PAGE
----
The 70:20:10 Model for Learning and Development (also written as 70-20-10 or 70/20/10) is a learning and development model that suggests a proportional breakdown of how people learn effectively. It is based on a survey conducted in 1996 asking nearly 200 executives to self-report how they believed they learned.
In this survey respondents reported the following influences on learning:
- 70% from challenging assignments
- 20% from developmental relationships
- 10% from coursework and training
Michael Lombardo and Robert Eichinger expressed their rationale behind the 70:20:10 model in the following way in The Career Architect Development Planner:
Development generally begins with a realization of current or future need and the motivation to do something about it. This might come from feedback, a mistake, watching other people’s reactions, failing or not being up to a task – in other words, from experience. The odds are that development will be about 70% from on-the-job experiences - working on tasks and problems; about 20% from feedback and working around good and bad examples of the need; and 10% from courses and reading.
Criticisms of the hypothesis include:
- A lack of supporting empirical evidence. 
- The use of perfectly even numbers. 
- The nature of the survey (i.e. Asking already successful managers to reflect on their experiences.)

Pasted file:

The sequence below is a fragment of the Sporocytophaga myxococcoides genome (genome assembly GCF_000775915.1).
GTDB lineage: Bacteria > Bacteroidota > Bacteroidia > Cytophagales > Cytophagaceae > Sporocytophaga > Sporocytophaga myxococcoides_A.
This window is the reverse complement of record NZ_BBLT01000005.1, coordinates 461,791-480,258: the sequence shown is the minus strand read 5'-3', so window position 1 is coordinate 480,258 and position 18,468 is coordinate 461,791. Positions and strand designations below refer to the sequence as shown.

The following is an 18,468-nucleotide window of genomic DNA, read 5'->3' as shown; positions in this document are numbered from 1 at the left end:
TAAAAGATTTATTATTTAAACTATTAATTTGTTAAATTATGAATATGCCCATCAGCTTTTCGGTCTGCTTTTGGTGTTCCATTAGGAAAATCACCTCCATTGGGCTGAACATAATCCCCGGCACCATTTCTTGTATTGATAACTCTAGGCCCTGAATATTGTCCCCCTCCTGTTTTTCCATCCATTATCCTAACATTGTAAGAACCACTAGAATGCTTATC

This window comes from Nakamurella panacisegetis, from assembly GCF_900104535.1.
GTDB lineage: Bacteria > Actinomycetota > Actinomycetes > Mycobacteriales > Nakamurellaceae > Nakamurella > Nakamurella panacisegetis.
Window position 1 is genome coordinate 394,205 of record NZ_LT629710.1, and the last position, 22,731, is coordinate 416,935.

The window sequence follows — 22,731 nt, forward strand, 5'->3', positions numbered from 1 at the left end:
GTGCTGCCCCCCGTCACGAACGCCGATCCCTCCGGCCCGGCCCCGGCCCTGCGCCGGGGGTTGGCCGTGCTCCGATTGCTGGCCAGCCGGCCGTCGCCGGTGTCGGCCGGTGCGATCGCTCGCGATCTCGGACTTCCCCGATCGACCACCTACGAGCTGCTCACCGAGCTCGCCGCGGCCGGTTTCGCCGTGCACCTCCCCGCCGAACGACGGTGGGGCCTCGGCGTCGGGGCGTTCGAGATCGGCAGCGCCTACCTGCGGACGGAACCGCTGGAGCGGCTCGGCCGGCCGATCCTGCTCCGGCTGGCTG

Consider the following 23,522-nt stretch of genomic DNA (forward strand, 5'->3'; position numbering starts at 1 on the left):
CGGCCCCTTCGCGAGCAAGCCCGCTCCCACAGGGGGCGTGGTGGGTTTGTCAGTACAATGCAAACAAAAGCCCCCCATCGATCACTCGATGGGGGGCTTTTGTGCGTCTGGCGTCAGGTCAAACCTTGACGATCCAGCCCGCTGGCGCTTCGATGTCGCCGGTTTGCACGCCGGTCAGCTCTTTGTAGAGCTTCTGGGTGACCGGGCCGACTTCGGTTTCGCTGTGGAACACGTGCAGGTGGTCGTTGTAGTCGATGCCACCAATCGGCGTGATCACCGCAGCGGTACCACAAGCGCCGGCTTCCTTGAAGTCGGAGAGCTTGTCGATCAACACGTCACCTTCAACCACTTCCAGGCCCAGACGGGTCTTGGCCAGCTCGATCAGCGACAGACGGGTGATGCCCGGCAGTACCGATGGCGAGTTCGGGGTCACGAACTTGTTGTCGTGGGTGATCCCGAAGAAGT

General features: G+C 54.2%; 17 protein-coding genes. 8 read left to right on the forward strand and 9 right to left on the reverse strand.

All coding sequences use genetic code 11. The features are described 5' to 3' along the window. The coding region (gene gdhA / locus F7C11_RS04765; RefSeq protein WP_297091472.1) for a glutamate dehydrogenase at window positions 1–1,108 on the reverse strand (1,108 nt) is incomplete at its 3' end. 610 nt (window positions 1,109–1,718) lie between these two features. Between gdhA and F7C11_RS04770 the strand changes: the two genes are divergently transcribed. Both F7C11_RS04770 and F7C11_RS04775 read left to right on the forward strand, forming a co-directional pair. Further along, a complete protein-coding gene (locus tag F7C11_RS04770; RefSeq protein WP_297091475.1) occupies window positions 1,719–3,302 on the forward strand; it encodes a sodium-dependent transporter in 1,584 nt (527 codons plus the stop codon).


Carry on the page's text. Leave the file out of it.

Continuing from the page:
- The model may not reflect the changes in the market instigated by online technologies. For example, it does not reflect the recent focus on informal learning.
- The 70:20:10 model is not prescriptive. Author and learning & development professional Andy Jefferson asserts it "is neither a scientific fact nor a recipe for how best to develop people."
- Every business has its own optimization levers, and it will be imprudent to apply the 70:20:10 model to all businesses.
- ^ a b Lombardo, Michael M; Eichinger, Robert W (1996). The Career Architect Development Planner (1st ed.). Minneapolis: Lominger. p. iv. ISBN 0-9655712-1-1.
- ^ Clardy, Alan (2018). "70-20-10 and the Dominance of Informal Learning: A Fact in Search of Evidence". Human Resource Development Review. 17 (2): 153–178. doi:10.1177/1534484318759399. S2CID 148964020.
- ^ Thalheimer, Will (May 2006). "People remember 10%, 20%...Oh Really?". Work-Learning Research. Retrieved 28 October 2019.
- ^ a b Jefferson, Andrew; Roy, Pollock. "70:20:10: Where Is the Evidence?". Association for Talent Development. Retrieved 20 May 2016.
- ^ "The 70:20:10 Model for Learning and Development | Training Industry". www.trainingindustry.com. 2017-09-28. Retrieved 2017-09-28.